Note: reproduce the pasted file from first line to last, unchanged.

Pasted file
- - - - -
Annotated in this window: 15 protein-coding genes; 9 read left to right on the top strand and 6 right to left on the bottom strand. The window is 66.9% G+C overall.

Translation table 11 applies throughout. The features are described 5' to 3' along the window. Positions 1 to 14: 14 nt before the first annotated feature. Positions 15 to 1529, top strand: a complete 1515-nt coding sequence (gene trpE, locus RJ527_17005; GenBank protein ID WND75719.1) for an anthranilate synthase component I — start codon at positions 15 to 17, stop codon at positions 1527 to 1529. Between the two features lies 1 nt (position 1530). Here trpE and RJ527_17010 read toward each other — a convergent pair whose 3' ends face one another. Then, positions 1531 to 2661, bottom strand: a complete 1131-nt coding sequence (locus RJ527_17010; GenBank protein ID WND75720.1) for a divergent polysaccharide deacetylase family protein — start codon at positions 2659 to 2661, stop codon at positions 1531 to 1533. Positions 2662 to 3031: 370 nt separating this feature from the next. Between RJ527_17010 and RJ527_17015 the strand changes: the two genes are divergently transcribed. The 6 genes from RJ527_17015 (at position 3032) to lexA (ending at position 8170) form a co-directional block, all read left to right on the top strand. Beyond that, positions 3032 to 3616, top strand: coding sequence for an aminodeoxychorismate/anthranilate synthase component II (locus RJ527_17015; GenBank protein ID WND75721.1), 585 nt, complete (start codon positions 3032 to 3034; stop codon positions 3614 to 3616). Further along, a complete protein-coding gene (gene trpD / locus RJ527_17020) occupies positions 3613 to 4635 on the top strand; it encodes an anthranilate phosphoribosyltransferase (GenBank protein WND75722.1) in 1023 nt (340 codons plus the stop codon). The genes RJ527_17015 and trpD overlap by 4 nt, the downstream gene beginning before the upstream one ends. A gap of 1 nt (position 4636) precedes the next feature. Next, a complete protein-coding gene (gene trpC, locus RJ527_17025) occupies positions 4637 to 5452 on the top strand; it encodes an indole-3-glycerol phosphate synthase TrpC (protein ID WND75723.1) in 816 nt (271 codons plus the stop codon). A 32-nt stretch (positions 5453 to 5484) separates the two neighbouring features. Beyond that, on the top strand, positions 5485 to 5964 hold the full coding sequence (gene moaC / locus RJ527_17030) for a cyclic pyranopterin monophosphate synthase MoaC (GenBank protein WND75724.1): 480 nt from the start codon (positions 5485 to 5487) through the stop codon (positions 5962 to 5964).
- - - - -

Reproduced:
Annotated in this window: 15 protein-coding genes; 9 read left to right on the top strand and 6 right to left on the bottom strand. The window is 66.9% G+C overall.

Translation table 11 applies throughout. The features are described 5' to 3' along the window. Positions 1 to 14: 14 nt before the first annotated feature. Positions 15 to 1529, top strand: a complete 1515-nt coding sequence (gene trpE, locus RJ527_17005; GenBank protein ID WND75719.1) for an anthranilate synthase component I — start codon at positions 15 to 17, stop codon at positions 1527 to 1529. Between the two features lies 1 nt (position 1530). Here trpE and RJ527_17010 read toward each other — a convergent pair whose 3' ends face one another. Then, positions 1531 to 2661, bottom strand: a complete 1131-nt coding sequence (locus RJ527_17010; GenBank protein ID WND75720.1) for a divergent polysaccharide deacetylase family protein — start codon at positions 2659 to 2661, stop codon at positions 1531 to 1533. Positions 2662 to 3031: 370 nt separating this feature from the next. Between RJ527_17010 and RJ527_17015 the strand changes: the two genes are divergently transcribed. The 6 genes from RJ527_17015 (at position 3032) to lexA (ending at position 8170) form a co-directional block, all read left to right on the top strand. Beyond that, positions 3032 to 3616, top strand: coding sequence for an aminodeoxychorismate/anthranilate synthase component II (locus RJ527_17015; GenBank protein ID WND75721.1), 585 nt, complete (start codon positions 3032 to 3034; stop codon positions 3614 to 3616). Further along, a complete protein-coding gene (gene trpD / locus RJ527_17020) occupies positions 3613 to 4635 on the top strand; it encodes an anthranilate phosphoribosyltransferase (GenBank protein WND75722.1) in 1023 nt (340 codons plus the stop codon). The genes RJ527_17015 and trpD overlap by 4 nt, the downstream gene beginning before the upstream one ends. A gap of 1 nt (position 4636) precedes the next feature. Next, a complete protein-coding gene (gene trpC, locus RJ527_17025) occupies positions 4637 to 5452 on the top strand; it encodes an indole-3-glycerol phosphate synthase TrpC (protein ID WND75723.1) in 816 nt (271 codons plus the stop codon). A 32-nt stretch (positions 5453 to 5484) separates the two neighbouring features. Beyond that, on the top strand, positions 5485 to 5964 hold the full coding sequence (gene moaC / locus RJ527_17030) for a cyclic pyranopterin monophosphate synthase MoaC (GenBank protein WND75724.1): 480 nt from the start codon (positions 5485 to 5487) through the stop codon (positions 5962 to 5964).